Want to lose weight in the New Year? Don’t let knee or back pain get in your way.
If you google “Top 3 New Year’s Resolutions” – you’re sure to find “losing weight” as one of them. While I’m not a dietician or nutritionist, I know that the majority of weight loss has to do with what you eat. However, exercise plays a role too, and that I am an expert in.
Exercise stimulates endorphins and makes you feel better all around. The better you feel, the easier it will be to stay motivated about your weight loss goal.
Exercise also helps you burn more calories – which certainly isn’t going to hurt your weight loss journey.
But if you’ve got unchecked knee or back pain, not only will you find it challenging to exercise, you are going to be more stressed about it. Stress increases cortisol which interferes with your ability to manage weight. And if you can’t exercise at all because of pain, that will make it even harder to manage stress, never mind your weight. You can see how this vicious cycle from unwanted knee and back pain could completely derail your New Year’s goals.
Here are four tips to help you not let knee or back pain get in the way of your weight loss in the New Year:
1. Mobility Before Stability
Your muscles can’t function at their best if you don’t have optimal joint mobility. In other words, you don’t want to strengthen around a joint that isn’t moving at its best, or you’ll encourage compensation. If your nagging back or knee pain is due to inadequate mobility, you’ll run into problems. You will be in more pain if you suddenly increase your exercise or activity level. We saw this happen at the beginning of the pandemic. People started walking and exercising more and we saw a huge influx of unexpected back and knee pain as a result. Their joints weren’t accustomed to moving so much and it highlighted the lack of mobility and compensations. Don’t let the same thing happen to you. Make sure all of your joints, including your spine, can move fully and freely without any pain before you begin a new exercise program.
2. Pace Yourself
It’s very tempting to go “all in” on your new exercise or weight loss goal… but remember… the tortoise (not the hare) won the race. It’s important to not beat yourself up if you’re not seeing immediate results. If you’ve been out of shape for a while and doing something completely new, expect to be sore. But if you’re limping around for days or experiencing sharp pain in your back or knee, there is a chance you overdid it or worse case injured yourself.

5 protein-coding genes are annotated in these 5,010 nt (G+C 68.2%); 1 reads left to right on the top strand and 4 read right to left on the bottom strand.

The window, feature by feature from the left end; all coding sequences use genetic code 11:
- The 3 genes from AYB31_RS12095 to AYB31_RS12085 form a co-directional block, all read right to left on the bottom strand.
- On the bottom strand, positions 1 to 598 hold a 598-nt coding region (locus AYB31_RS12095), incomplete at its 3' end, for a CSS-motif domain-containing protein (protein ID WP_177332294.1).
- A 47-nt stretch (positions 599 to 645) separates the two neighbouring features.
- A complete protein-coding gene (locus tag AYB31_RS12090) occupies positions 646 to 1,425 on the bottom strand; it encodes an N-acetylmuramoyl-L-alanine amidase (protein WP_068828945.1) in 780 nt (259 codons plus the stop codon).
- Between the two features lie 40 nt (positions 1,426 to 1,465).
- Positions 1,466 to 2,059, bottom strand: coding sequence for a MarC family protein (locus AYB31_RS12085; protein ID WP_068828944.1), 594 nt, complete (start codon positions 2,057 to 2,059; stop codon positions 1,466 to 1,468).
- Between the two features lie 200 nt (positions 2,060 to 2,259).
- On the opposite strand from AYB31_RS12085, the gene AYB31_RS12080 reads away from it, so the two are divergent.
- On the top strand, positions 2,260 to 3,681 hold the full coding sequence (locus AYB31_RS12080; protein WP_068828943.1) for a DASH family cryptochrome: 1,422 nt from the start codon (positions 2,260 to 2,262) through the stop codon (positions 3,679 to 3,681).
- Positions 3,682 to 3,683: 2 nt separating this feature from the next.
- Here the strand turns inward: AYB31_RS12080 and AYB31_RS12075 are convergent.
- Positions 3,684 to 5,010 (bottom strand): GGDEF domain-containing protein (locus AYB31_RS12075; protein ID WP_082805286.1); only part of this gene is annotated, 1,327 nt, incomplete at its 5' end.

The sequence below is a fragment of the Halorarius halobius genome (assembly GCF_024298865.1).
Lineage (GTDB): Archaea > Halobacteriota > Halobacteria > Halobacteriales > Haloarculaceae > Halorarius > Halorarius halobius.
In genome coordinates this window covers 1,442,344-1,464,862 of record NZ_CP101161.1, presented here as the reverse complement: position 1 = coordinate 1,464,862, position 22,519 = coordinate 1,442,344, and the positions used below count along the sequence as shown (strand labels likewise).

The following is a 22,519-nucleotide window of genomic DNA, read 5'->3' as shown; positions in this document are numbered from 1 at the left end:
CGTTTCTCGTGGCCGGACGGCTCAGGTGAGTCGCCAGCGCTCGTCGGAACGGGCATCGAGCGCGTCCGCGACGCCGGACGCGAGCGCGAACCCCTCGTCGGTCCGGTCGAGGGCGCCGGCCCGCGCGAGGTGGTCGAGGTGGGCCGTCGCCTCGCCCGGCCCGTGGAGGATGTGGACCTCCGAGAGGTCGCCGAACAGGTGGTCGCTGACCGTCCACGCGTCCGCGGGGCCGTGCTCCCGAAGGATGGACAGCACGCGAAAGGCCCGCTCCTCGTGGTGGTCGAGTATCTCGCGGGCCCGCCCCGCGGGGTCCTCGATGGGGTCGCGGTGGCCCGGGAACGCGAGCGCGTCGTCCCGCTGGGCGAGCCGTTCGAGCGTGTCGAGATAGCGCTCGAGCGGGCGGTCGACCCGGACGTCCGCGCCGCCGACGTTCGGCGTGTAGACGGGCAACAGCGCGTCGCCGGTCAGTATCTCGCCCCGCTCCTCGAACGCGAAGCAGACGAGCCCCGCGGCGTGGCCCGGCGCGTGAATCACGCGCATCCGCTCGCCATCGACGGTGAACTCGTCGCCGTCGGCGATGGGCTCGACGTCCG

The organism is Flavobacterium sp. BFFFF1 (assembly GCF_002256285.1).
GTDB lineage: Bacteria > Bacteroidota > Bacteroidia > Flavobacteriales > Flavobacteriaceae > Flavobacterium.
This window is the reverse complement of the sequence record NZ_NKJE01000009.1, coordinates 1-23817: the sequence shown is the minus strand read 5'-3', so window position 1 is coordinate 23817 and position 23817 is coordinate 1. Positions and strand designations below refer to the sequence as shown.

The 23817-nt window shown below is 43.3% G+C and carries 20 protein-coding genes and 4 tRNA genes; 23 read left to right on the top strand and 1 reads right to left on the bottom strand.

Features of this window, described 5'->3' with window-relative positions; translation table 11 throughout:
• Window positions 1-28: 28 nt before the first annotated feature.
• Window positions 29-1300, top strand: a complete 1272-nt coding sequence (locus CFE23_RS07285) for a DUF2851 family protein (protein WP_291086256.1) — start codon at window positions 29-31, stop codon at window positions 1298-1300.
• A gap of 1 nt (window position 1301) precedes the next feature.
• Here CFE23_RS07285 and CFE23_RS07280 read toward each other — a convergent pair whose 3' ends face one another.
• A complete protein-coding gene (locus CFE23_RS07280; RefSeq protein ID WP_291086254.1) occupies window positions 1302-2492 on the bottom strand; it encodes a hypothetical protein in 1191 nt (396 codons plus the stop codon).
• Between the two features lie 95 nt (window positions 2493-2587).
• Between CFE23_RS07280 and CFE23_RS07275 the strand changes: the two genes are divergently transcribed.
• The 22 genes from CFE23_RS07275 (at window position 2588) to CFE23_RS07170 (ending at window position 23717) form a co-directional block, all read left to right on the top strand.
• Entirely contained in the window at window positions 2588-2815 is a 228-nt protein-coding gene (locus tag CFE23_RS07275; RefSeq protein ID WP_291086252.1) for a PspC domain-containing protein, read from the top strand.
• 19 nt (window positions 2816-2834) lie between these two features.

My general rule of thumb is to monitor your soreness on a scale of 1 – 10. I tell my clients to not let their pain go above a five when they are pushing themselves or returning to an exercise they haven’t tried in a while. If you find that your pain level goes above a 5, or persists at that level (or higher) for more than a day, there’s a chance you’re overdoing it and setting yourself up for an unwanted injury. When in doubt, listen to your body. And if you’re not sure what it’s saying – enlist the help of an expert.
3. Stay Hydrated
Most people don’t drink enough water during their regular day, never mind when they increase their activity level. Drinking lots of water has two great benefits: It will give you the extra hydration you need if you’re planning to be more active; and it will help you lose weight by curbing your appetite. Some additional benefits of staying hydrated include increased muscle strength and stamina, more lubrication in your joints, more supple skin, better cardiovascular function, and improved energy and mental alertness. One really easy tip to jumpstart your day is to begin with 10 oz of water first thing upon waking. And a good rule of thumb when you’re trying to stay adequately hydrated is to drink at least half your body weight (in ounces) of water every day.
4. Get Assessed by a Mechanical Pain Expert
If you’ve got nagging back and knee pain, see a mechanical pain expert before you begin your new exercise routine. Your first thought might be to go see your medical doctor. However, it’s important to understand how different medical professionals assess different problems. Medical doctors are trained to screen your whole body and typically rely on imaging to make their diagnosis. This is a great approach if you’ve had an accident or trauma. Or if you are presenting with what could be a serious pathology. But for 80% of musculoskeletal pain – including knee and back pain – X-rays and MRI’s are overkill. They put you at risk of being led down a path of unnecessary referrals, treatments, and procedures. They will definitely put you at risk of being told not to exercise at all.
A mechanical pain expert, on the other hand, is trained to assess your pain with movement tests – not imaging. This is going to reveal a much more realistic picture of what you can and can’t do. It will also reveal what movements will make you better or worse. This allows you to go into a new exercise routine with a more informed approach. Also, with a plan to exercise around your pain and make it better.
Is exercising and losing weight is part of your New Year plan? If so, I hope these tips help you go into 2023 with confidence. If you’ve got lingering or unwanted knee or back pain that’s not going away on its own – get it checked.
Are you local to Portsmouth, NH? – CLICK HERE to speak with one of my specialists. We will ask you about what’s been going on – and see if we would be a good fit to help!
Dr. Carrie Jose, Physical Therapist and Pilates expert, owns CJ Physical Therapy & Pilates in Portsmouth and writes for Seacoast Media Group. To get in touch, or request a free copy of one of her guides to back, neck, knee, or shoulder pain, email her at [email protected].